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The Myanmar Eye Care Program

Myanmar (formerly Burma) is a country of over 60 million people and has one of the world’s highest published rates of blindness.  Only 200 ophthalmologists service this population, which has a current backlog of 600,000 cataract operations. Less than half of the practicing ophthalmologists perform surgery, with the majority servicing only the two largest cities. (In contrast Australia has approximately 800 ophthalmologists for a population of 22 million)

Myanmar has one of the highest blindness prevalence rates in the world with 8.1% blindness in rural areas. Blindness is caused by cataracts (64%), glaucoma (17%), trachoma (4%) and other causes (15%). Myanmar has 40.4% low vision in rural areas of which 70% is due to cataracts.

The Myanmar Eye Care Program (MECP) is led by Sydney-based ophthalmologist Dr Geoff Cohn. Every couple of months, Dr Cohn and a dedicated team of more than 40 Australian medical eye specialists, technicians and support staff, self-fund their trips to Myanmar and volunteer their time to provide treatment to 30,000 people each year.  They treat eye diseases such as cataract and glaucoma and provide essential equipment for ophthalmic surgery. Importantly, the program helps train local indigenous ophthalmic personnel to operate independently, which enables them to continue the work when the Australian team returns home. The aim of the MECP is to reduce the prevalence of preventable and avoidable blindness in the rural areas of Myanmar by developing a high quality, locally staffed, self-sustaining and efficient eye care health system by 2020.

What we do and what we have achieved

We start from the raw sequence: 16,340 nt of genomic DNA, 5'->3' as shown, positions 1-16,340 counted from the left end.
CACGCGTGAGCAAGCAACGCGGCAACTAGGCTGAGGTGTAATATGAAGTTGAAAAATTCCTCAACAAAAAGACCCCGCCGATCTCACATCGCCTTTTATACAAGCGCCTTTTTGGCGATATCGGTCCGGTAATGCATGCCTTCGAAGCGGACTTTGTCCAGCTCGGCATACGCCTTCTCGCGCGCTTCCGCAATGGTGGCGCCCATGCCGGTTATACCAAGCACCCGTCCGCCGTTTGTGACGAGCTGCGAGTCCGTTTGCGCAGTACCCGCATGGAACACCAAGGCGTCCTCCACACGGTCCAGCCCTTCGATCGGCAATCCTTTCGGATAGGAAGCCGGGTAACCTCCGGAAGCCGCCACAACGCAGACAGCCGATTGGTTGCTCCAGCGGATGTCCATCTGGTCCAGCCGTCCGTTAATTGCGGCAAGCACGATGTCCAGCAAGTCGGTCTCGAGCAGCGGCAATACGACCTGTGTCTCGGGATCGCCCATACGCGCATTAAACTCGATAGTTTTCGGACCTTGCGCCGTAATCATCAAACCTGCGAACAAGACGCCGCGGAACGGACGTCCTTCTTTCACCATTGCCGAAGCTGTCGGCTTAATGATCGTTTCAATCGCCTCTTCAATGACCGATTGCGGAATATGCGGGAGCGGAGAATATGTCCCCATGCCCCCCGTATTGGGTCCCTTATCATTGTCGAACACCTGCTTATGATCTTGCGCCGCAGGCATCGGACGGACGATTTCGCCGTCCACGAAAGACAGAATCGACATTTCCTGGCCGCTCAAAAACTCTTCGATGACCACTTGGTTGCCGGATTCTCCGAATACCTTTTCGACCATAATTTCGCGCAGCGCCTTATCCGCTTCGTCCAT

The MECP has:

  • Provided equipment, disposables, training and support allowing five new monastery based eye care centres to open Wachet Jivitadana Sangha Hospital, Mmawby, Phaung Daw Oo, Mount Popa and Bogale, and one non-monastery-based clinic in Loikaw, since 2002;
  • Trained 42 Ophthalmic Technicians at various centres;
  • Recruited and trained five permanent local staff who perform ongoing training in the absence of visiting surgeons;
  • Delivered health services - locally trained staff and trainees as well as visiting surgeons have performed more than 12,000 eye operations, and continue to perform 5,000 each year;
  • Introduced:
    • Vitreoretinal surgery and retinal laser to the program in 2010. Two trips per year are dedicated to retinal patients.
    • Modern anesthetic care, which is continually being upgraded, allowing safe care of children and surgery for complex eye conditions.
  • Upgraded infrastructure:
    • New generators have been installed at Wachet and Bogale.
    • The Hospital electrical plan has been revised at Wachet.

Naing's story

Naing Htoo Aung was an orphaned child from an impoverished village in Kachin State. His parents had been killed in a mine accident when he was three. An injury had scarred his left eye lid open, exposing his eye to severe damage. The MECP first saw Niang in 2006, and he was operated on three times to repair his damaged eye. After his recovery, the MECP also found him a home and an education at the local monastery orphanage.

Future project goals

Eye clinics

  • Open a new eye clinic in Mandalay Sangha Hospital.
  • Open other new eye clinics as funding allows. Provide, update and maintain equipment in other centres such as Phaung Daw Oo and Wachet.


  • Train eight Optechs for Mandalay Sangha Hospital.
  • Continue to train ophthalmic surgeons in the latest techniques and use of equipment in Hmawby.
  • Continue to support the training of Optechs in Wachet.
  • Confirm the standard of training, specifically in Loikaw, Phaung Daw Oo, Mandalay Sangha Hospital, of recent graduates.
  • Continue to monitor the standards of the Optechs already trained.

Health delivery

  • Continue to assist to reduce the current surgical and outpatient backlog

Major supporters

The MECP is supported by The Charitable Foundation, Robert Christie Foundation and Eye & Vision Research.

Funds needed

With your help, we need to raise ongoing funds to support this project.

Medical team

The Myanmar medical team is led by Dr Geoff Cohn and includes Drs Richard Rawson, Dr Sai Win, Dr Kwon Kang, Dr Peter Martin, Dr Simon Irvine, Dr Gerard Sutton and Sister Barbara Roberts.

Contact us

If you would like more information about this project, click here. To make a donation to support this project, click here.